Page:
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How a Practice's Platform Can Impact What You Earn

Platform and process can present frustrating limitations on your compensation. For example, if a platform can’t accommodate viewing more than one image at a time, or forces you to go off platform to make a phone call or get critical information or a consult, then you’re losing time, productivity and the opportunity to work (and earn) at your potential. We often see this with private practices and small to mid-sized groups who use off-the-shelf platforms from outside software development companies.  

I feel compelled here to point out that vRad’s platform was designed by radiologists, from the bottom up specifically for the teleradiology environment. This allows our radiologists to focus more on their practice, patients and their potential. Ultimately, giving them more control over their compensation.


Bonus & Debt Forgiveness

If your contract includes a sign-on bonus or debt forgiveness, make sure you understand any payback requirements should you leave the practice before the stated length of time. Penalties here can be significant so make sure you understand them before you sign.


Future Employment Restrictions

Some contracts contain language on restrictions and non-competes regarding where you can work if you leave the practice. These terms are enforceable in some states and unenforceable in others, so you should consult with your advisor. They should be specific as far as duration and location. They’re usually considered enforceable if they are reasonable and not overly broad.


Path to Partnership

If the offer includes a path to partnership, the details should be clearly defined, realistic and not ambiguous.  You’ll want to look for specific milestones, performance goals, measurement metrics and the time-frame for achieving any benchmarks included.  As an example, language like “meets groups expectations” is vague and arbitrary. What are the group’s expectations? Any income distribution and compensation formulas should be clear and straightforward. This is critical. If you don't understand it, you won’t know if you're being fairly compensated.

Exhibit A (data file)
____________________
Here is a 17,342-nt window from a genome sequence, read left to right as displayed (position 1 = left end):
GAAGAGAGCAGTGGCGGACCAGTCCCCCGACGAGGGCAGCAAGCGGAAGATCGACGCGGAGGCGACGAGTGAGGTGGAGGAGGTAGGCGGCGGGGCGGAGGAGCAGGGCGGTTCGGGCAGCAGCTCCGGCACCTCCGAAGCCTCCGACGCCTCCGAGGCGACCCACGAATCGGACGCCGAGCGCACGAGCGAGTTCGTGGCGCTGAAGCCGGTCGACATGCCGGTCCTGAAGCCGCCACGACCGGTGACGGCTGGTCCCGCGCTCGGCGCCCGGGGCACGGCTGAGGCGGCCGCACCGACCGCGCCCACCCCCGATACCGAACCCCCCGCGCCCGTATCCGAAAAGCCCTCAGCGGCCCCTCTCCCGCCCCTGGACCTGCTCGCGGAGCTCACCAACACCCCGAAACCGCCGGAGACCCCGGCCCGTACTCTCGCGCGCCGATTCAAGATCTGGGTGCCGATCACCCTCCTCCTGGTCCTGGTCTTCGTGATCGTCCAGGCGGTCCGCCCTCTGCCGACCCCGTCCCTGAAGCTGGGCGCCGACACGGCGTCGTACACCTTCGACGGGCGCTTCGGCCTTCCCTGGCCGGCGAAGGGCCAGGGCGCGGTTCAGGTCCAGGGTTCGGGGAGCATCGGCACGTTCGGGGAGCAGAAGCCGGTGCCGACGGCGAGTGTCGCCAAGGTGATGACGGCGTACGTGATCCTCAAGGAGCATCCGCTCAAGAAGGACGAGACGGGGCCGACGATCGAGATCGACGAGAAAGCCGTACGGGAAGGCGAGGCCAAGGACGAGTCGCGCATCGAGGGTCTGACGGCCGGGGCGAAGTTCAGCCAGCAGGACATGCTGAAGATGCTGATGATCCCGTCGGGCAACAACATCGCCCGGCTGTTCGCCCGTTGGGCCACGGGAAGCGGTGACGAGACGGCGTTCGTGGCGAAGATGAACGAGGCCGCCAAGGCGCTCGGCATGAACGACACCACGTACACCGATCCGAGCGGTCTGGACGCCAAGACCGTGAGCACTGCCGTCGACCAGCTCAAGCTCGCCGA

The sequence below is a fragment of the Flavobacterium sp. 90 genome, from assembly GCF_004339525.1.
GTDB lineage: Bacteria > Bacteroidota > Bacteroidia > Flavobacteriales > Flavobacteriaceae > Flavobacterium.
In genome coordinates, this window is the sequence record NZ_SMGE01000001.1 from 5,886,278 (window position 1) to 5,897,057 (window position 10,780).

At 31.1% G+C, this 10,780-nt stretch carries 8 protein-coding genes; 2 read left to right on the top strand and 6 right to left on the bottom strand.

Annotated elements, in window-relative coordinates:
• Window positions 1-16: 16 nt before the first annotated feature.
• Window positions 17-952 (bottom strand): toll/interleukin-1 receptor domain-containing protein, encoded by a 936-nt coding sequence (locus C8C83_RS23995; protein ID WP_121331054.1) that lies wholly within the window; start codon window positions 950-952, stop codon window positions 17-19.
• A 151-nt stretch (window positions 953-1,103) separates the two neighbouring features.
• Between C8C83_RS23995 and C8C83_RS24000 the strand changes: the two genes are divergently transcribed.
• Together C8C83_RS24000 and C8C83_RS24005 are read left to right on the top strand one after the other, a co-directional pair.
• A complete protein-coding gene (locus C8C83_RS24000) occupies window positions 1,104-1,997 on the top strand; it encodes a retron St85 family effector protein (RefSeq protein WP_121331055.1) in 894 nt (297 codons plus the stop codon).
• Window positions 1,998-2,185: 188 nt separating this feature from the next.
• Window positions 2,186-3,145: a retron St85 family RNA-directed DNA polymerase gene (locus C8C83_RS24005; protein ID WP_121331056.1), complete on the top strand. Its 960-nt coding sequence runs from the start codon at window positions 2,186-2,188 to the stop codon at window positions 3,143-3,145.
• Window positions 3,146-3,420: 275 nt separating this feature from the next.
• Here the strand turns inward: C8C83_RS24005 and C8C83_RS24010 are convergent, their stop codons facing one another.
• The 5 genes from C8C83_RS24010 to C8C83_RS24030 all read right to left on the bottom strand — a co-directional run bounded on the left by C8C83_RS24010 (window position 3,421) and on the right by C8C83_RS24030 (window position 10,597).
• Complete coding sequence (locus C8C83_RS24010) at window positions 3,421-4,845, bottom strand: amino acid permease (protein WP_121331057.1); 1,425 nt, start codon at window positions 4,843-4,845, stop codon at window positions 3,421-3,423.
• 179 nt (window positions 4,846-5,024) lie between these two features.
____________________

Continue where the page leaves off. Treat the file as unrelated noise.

As important as it is for you to carefully review the “nuts and bolts” of an offer with regard to your time and how you will be compensated, it’s just as important to realize that what is not spelled out in the contract can have just as much impact on your job satisfaction and what you actually earn. While an offer might be attractive on the surface, in the end it will pay to read between the lines.


Study Distribution And Case Mix

One potential obstacle to your earning ability is the process for assigning studies, specifically the case mix that ultimately ends up on your worklist. If certain radiologists are allowed to cherry pick higher value cases, it makes it harder for others to hit their goals. A radiologist that has a steady stream of CTs, ultrasounds, and MRIs will end their shift with more RVUs than someone given a list full of x-rays. Compounding matters is the fact that RVU systems are variable and x-rays are often underpaid for a variety of reasons. A radiologist considering an offer that is based in part on RVUs would do well to ascertain how cases are distributed.